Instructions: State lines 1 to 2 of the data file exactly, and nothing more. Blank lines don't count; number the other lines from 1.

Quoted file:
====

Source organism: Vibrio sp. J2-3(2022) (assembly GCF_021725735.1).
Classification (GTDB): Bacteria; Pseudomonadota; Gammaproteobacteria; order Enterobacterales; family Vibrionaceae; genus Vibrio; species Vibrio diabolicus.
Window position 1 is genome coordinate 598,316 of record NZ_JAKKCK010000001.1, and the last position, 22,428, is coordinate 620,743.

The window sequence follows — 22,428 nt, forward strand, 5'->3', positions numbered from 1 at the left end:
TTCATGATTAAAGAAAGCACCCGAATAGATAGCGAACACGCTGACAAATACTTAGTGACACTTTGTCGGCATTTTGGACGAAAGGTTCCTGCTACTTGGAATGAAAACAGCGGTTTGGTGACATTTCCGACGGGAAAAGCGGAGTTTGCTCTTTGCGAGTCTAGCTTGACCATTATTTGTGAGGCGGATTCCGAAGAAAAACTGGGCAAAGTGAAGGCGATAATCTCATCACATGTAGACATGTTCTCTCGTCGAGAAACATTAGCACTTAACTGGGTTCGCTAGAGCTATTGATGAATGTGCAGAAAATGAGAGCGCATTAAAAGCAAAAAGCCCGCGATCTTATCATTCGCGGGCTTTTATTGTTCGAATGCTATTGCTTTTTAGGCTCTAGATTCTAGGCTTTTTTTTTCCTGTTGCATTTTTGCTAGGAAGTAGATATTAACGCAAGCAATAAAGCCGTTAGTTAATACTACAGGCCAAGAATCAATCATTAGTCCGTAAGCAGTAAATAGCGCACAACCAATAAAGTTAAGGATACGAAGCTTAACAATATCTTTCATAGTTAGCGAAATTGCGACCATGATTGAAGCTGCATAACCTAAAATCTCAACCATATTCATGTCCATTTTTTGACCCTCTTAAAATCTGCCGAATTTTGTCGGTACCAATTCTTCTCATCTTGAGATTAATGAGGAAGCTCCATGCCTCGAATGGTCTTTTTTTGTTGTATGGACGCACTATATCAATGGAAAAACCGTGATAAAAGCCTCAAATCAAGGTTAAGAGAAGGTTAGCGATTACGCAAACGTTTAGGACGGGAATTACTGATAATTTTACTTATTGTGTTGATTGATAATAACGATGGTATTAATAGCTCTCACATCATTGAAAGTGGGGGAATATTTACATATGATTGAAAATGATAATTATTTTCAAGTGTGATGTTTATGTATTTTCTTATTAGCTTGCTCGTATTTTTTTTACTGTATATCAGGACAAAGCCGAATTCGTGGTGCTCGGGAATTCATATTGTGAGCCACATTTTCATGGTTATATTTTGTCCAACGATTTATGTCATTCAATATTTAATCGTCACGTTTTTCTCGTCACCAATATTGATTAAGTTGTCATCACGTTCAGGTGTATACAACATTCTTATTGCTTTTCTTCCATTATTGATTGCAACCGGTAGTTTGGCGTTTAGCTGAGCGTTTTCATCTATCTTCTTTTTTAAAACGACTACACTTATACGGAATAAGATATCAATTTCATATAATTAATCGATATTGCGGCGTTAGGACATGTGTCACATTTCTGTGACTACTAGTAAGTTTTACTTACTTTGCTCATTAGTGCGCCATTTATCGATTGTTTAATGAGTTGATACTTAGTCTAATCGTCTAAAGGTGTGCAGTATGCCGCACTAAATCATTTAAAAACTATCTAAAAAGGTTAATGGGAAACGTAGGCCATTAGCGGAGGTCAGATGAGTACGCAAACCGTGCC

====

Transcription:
Source organism: Vibrio sp. J2-3(2022) (assembly GCF_021725735.1).
Classification (GTDB): Bacteria; Pseudomonadota; Gammaproteobacteria; order Enterobacterales; family Vibrionaceae; genus Vibrio; species Vibrio diabolicus.